|Review by glen||posted 04-09-2012 03:15 AM||4038 views||1 time favorited||7 comments|
Well, i’ve had this handy little guy lying around for a couple months now and I think I’ve put it through its paces for wood. I bought it because sometimes my circular saw is a little overkilll. Also, I have a few jobs I need to do that would require me to hold a circular saw over my head (eg. trimming some lengths of already installed fence boards), something that i’m not totally comfortable with.
For those that don’t know, this is a mini-circular saw, set up for plunge cuts, to a maximum depth of just over 1 inch. It’s light and can be operated with 1 hand easily.
Out of the box, everything is ready to go. I checked the lazer and it was spot on for the cut. The baseplate has a removable non-marring shoe that helps for some finer work, and while you can’t see the blade when you cut, the guide on the base is a good solid reference.
The saw has a spring loaded plunge mechanism that worked silky smooth until it saw sawdust. Now, the plunge motion has become a bit sticky, which can make starting a cut awkward, especially if you’re doing a rip and not a plunge. Basically, you have to balance the saw more on the front of the machine to get the plunge to go down, and then level it out. Combine with that the somewhat klunky safety switch, and it takes a bit of getting used to. Maybe I’m just not 100% used to where the blade is exactly in respect to the baseplate – I’ll write an update if starting cuts gets easier with time… and cleaning.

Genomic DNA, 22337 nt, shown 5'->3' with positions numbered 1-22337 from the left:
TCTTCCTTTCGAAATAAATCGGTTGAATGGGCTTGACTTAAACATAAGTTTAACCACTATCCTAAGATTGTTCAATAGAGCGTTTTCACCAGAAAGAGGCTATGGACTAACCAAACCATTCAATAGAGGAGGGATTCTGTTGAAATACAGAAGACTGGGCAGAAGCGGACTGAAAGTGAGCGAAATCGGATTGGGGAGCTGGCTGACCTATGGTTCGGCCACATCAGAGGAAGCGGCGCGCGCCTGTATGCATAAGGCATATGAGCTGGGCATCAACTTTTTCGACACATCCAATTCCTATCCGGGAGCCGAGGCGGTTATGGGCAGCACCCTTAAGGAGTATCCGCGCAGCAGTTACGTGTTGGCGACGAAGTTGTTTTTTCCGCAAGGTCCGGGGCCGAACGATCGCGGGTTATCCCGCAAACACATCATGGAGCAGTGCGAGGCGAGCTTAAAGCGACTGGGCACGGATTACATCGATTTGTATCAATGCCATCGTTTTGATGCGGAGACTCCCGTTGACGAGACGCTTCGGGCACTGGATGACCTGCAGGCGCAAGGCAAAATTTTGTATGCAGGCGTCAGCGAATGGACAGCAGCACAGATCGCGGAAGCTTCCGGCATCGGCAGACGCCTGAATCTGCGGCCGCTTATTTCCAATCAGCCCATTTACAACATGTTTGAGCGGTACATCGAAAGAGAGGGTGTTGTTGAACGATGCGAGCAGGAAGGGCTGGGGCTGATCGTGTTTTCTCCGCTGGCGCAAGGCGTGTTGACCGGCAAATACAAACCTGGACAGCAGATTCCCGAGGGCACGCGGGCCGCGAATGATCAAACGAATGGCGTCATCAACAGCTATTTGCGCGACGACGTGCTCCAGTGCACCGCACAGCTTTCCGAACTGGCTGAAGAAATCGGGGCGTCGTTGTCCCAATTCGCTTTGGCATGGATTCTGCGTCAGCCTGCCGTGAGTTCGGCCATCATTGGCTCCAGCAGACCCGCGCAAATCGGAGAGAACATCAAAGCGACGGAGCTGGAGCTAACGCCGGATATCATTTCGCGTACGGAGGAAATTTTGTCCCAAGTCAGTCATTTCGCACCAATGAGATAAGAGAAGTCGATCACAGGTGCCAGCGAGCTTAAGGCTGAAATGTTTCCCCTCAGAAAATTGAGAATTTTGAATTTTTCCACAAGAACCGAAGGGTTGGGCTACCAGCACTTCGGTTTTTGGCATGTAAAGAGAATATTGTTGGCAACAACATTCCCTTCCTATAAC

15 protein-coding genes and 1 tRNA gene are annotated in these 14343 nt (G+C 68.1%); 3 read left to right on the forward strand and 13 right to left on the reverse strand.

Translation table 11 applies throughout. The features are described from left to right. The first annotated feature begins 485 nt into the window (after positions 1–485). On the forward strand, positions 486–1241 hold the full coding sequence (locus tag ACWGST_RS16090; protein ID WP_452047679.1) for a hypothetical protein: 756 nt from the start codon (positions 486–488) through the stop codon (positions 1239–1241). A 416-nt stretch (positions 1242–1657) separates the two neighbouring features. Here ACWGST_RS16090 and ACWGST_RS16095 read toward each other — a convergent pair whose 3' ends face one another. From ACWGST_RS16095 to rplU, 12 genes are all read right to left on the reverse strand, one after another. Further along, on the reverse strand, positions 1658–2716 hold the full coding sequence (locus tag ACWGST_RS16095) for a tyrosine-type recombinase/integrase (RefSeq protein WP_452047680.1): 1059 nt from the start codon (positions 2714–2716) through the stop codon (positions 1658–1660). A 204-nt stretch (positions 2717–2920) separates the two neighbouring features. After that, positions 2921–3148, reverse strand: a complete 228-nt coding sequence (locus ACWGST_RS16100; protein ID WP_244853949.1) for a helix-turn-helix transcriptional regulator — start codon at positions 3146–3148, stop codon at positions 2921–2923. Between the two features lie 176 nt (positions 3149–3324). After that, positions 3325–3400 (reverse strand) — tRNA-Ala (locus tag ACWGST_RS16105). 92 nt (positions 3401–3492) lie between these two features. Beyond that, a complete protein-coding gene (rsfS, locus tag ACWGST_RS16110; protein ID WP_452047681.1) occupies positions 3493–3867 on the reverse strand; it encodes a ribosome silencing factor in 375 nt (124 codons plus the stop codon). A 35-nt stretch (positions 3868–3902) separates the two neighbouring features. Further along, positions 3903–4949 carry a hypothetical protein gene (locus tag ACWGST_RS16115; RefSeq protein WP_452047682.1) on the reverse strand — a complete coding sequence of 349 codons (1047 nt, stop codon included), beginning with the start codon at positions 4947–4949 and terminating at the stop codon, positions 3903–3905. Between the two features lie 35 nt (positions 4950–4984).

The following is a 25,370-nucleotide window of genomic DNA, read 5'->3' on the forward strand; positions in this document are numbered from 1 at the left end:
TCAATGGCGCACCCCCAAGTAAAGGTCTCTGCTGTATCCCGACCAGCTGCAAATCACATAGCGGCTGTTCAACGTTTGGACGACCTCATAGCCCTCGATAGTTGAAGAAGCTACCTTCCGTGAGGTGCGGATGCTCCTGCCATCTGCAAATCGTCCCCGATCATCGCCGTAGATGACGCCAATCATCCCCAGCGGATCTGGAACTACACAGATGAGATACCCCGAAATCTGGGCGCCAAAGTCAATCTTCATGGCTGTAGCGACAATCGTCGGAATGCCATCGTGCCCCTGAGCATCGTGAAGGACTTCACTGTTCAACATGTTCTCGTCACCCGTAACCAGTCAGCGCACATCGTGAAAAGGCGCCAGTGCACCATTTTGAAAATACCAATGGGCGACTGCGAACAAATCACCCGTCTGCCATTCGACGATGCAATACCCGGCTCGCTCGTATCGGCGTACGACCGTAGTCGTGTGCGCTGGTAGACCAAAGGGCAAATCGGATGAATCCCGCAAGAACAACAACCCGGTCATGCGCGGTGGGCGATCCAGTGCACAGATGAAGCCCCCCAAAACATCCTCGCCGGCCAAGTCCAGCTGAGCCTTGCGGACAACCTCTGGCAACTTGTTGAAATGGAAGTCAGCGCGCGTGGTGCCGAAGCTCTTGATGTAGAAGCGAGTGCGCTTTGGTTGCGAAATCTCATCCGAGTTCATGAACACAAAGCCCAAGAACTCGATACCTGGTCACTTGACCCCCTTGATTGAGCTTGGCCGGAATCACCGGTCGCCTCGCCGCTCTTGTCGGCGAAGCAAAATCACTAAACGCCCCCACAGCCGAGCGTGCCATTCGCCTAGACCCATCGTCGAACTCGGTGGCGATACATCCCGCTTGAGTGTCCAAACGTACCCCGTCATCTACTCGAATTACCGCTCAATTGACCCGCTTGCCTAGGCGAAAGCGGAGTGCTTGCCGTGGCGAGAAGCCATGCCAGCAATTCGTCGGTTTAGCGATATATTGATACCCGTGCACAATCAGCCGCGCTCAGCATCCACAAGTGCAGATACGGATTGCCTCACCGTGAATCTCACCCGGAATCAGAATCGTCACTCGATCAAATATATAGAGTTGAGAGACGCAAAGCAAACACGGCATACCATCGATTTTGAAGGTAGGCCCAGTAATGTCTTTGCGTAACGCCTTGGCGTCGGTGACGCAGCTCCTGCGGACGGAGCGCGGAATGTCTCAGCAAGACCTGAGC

Once going though, this baby cuts like butter. I’ve used it for trimming up some maple hardwood flooring, shaving a bit off the end of some doors that were the wrong size, cutting a bunch of ply and MDF, and it just goes with ease. I haven’t tried the steel or diamond blades yet, but I’ve got some tile cutting coming up and I’m pretty sure I’m going to like this thin. With what I’ve been cutting, i’ve had no problems with it wanting to bind or the motor slowing down.
There’s a simple straight edge attachment that comes with it and it works well once set up. The only thing to watch for is that it secures itself using a screw that has a tendency to push the guide as you tighten it.
Adjusting the depth is quite easy with the lock on the side. Unfortunately, there’s no bevel on this saw. The carrying case is a soft-sided canvas case that fits the saw, blades, keys and guide easily.
Overall, at the $120 that I paid for it, I’m happy. I feel a lot better about holding this guy over my head for some small jobs rather than my heavier circular saw. It’s a quick tool to whip out and just get some things done. I certainly wouldn’t use it for very precise woodworking, but for the run-of-the-mill quick cuts, especially in awkward spaces, this guy is really great.